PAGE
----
I worked my way up the corporate ladder and became a Claims Supervisor, then Manager (the Bethlehem Steel job), then Director of Claims setting up a new claims department. I was 'laid off' that job in 1983 and many people told me I had good grounds for a law suit around that. But I felt that would be fighting fires behind me. I needed to put all my energy forward. I started my own company sending claims people out as temporaries. No one was doing that. The only temps were accountants and engineers at that time. One other company and my company were the pioneers, and we sold the concept to the very conservative insurance industry. We were vigorous competitors and he actually did better on the national scale. My company, Claim Net, was in business for 25 years, though. Its demise was basically from my naiveté in thinking that we could get a Federal Contract. Well, actually, we did get the contract but the loser filed an appeal, got a whole new committee appointed and we lost on the appeal. In the meantime we had spent about $250k gearing up for the work. I had to sell my house and my little rental houses, too.
About this time, my son had left the Army (Blackhawk pilot) because he and his wife Lisa felt that he was missing his children's growing up. He came back to Irvine to finish his B.A. and got a job part time with a computer software company. When he got his degree, Lisa wanted to go back to the South to live. Charles gave notice but the company refused it. So they moved to Roanoke VA and he does his computer programming in his home office and emails it to CA. From my standpoint, when they left, California was empty for me. Even though I had deep roots and lots of friends, I was sad. I'd drive down the street and think, "That's where Jenna went to school," or "That's where Lauren took dancing lessons," or "That's Lisa's favorite restaurant." My friend and business partner, Jary, encouraged me to move closer to my sisters. They were both in Oregon by then. I moved back to Seattle in 2001, 50 years to the month from when we moved to California.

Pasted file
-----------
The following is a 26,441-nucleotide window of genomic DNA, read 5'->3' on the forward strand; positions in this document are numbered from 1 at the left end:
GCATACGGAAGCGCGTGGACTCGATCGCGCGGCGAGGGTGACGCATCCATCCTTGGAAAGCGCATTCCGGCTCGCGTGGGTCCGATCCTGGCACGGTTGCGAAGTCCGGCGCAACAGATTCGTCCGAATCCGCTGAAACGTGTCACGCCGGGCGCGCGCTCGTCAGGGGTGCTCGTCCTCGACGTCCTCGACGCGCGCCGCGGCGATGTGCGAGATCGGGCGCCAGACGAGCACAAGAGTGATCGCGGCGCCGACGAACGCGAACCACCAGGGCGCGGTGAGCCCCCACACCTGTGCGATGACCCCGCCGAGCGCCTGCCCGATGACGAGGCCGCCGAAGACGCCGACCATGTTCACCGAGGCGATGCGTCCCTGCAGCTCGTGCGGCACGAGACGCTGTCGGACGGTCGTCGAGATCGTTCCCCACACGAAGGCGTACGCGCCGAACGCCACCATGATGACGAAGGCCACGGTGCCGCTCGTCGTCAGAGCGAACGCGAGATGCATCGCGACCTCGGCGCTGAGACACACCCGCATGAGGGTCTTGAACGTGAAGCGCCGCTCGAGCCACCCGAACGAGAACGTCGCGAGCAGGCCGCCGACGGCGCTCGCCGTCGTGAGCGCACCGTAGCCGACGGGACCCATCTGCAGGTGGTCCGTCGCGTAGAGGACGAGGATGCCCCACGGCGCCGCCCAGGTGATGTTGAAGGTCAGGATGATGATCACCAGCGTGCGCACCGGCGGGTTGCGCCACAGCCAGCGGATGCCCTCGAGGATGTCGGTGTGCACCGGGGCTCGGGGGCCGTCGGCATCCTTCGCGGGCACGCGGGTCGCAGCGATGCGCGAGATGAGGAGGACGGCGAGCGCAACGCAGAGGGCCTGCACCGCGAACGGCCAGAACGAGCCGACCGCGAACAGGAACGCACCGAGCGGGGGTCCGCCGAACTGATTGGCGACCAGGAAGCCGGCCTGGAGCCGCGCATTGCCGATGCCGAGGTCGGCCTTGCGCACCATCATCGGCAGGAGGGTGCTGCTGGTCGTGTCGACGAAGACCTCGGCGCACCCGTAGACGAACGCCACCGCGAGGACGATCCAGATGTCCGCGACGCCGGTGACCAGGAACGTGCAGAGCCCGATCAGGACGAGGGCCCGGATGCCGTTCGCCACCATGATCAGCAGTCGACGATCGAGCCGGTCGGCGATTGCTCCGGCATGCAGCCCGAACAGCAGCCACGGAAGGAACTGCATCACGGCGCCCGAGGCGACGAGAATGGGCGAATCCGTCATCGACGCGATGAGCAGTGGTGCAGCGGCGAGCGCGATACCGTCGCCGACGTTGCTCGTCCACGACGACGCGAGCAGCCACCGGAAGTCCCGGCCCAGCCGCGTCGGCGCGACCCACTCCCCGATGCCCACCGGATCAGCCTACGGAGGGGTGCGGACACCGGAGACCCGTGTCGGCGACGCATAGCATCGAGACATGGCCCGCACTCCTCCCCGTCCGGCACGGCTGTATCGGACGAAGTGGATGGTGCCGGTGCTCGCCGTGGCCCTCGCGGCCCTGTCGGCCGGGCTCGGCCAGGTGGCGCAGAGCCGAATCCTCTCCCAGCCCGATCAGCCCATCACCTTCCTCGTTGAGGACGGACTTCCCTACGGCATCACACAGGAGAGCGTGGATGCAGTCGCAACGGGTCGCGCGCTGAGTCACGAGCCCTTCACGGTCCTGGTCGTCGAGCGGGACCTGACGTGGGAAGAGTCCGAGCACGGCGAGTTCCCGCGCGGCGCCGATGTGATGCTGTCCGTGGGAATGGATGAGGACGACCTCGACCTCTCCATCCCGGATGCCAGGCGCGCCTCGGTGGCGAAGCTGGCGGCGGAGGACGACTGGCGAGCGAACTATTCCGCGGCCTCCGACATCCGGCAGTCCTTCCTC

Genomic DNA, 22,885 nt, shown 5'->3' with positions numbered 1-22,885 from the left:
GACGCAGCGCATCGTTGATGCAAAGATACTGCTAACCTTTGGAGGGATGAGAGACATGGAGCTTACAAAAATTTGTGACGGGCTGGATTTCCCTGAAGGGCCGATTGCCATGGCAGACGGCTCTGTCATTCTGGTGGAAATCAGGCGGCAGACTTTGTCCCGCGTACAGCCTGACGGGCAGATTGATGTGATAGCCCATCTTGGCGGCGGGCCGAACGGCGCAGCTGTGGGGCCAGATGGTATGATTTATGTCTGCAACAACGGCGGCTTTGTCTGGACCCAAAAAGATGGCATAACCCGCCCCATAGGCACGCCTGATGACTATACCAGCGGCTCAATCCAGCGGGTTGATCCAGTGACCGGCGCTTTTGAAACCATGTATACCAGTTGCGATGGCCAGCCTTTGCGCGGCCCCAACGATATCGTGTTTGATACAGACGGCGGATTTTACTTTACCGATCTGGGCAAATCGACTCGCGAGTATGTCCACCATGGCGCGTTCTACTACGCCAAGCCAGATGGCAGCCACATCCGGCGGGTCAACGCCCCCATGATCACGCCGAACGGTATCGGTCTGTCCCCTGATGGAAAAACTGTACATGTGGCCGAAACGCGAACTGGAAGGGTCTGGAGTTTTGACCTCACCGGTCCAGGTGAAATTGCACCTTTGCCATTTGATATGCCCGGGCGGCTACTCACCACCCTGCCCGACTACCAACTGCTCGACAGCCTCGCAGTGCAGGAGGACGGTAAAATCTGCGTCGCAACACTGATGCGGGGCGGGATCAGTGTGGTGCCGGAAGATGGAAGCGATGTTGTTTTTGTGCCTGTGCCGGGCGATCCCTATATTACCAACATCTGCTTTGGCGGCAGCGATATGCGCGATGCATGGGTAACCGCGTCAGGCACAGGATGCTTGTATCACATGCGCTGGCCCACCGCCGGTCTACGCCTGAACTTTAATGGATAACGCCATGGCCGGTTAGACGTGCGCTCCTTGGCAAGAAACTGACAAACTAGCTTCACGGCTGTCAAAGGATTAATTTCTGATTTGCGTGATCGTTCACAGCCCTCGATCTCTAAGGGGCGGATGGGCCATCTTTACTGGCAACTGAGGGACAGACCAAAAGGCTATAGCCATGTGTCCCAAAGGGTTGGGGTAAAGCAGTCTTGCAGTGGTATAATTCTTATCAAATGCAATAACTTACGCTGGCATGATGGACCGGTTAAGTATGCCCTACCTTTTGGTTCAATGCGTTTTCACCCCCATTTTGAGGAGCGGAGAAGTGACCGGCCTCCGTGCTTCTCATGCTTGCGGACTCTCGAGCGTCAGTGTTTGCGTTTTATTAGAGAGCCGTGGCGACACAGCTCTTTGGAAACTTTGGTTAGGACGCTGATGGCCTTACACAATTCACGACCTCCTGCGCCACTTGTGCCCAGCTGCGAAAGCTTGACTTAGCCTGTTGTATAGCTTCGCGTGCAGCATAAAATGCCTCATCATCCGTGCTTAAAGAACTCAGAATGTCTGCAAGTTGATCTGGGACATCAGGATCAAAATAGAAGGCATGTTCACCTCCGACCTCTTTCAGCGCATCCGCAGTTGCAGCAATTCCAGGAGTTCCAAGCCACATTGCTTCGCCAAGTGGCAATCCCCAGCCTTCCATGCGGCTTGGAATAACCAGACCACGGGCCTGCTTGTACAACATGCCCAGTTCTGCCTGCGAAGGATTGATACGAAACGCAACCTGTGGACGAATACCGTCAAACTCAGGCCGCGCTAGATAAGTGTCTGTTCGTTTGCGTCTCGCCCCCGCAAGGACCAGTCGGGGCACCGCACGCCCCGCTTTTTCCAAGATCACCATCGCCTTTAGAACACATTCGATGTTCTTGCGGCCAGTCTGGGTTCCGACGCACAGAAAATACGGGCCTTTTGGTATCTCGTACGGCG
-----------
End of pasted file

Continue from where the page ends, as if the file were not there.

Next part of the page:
Shortly after I arrived I was diagnosed with Breast Cancer and I came to realize that Seattle is a good place to heal. Friends can visit you easily and they did. When I lived in Laguna Beach, it was a 20 minute drive just to get to the freeway. When I was recovering from Pneumonia there, it was hard for friends to come visit. But Seattle is a small city and I was well supported in my healing.
Not to mention that I sent out a request for prayer, and the prayers of all my friends around the world were a significant help. Prayer works. I can't explain it, it just does. When I was starting to feel better, I told friends that they could take me off the prayer list and I experienced an immediate change. I realized then that I had been carried in a palanquin of prayer. I sent out another call for prayer and things got better.
Around that time, I met Larry. It wasn't love at first sight, but I came to realize over time that when I wanted to do something, I wanted to do it with him. Apparently he felt the same way. He says, "I don't know why I love you, I just do."
When I was up and around again, I tried to use what was left of my savings to start another business but friends, I broke all my own rules of business. That company failed and I ended up bankrupt at the end of 2007.
I lost my nerve. To be the boss, you have to be willing to say, "This is what we'll do" and be pretty sure you're right or close to it. I couldn't do that anymore. So I did what I could do. I got a job as an Administrative Assistant in a construction company (remember my comfort level with hard working people in an industrial environment). The economy tanked and they cut back my hours. So I filled in with temporary work and I am still doing that, though my son is leaning on me to get back into management. That might actually happen.
Now Larry and I live together in Seattle in a little crooked house with a huge yard. Larry gardens and has made a wonderful chicken coop so we get fresh produce and fresh eggs. Miss Kitty, Larry's cat and guardian angel, has decided the chicken ranch is hers. I love Larry's humor. He patiently explained to Miss Kitty that if she has a chicken flock, she can't eat the flock. She looks at him as if she cares. But Larry is wonderful with animals. When he plays his guitar, the neighborhood birds come down on the low branches to listen. When he's in the garden, the birds are there scratching behind him for worms. We have very little money but life is good. I enjoy my days at work and my nights at home. I wish I were skinnier but I really like eating and we're both good cooks.
So that's how my life looks to me at this point. I don't know what tomorrow will bring, but today is just fine.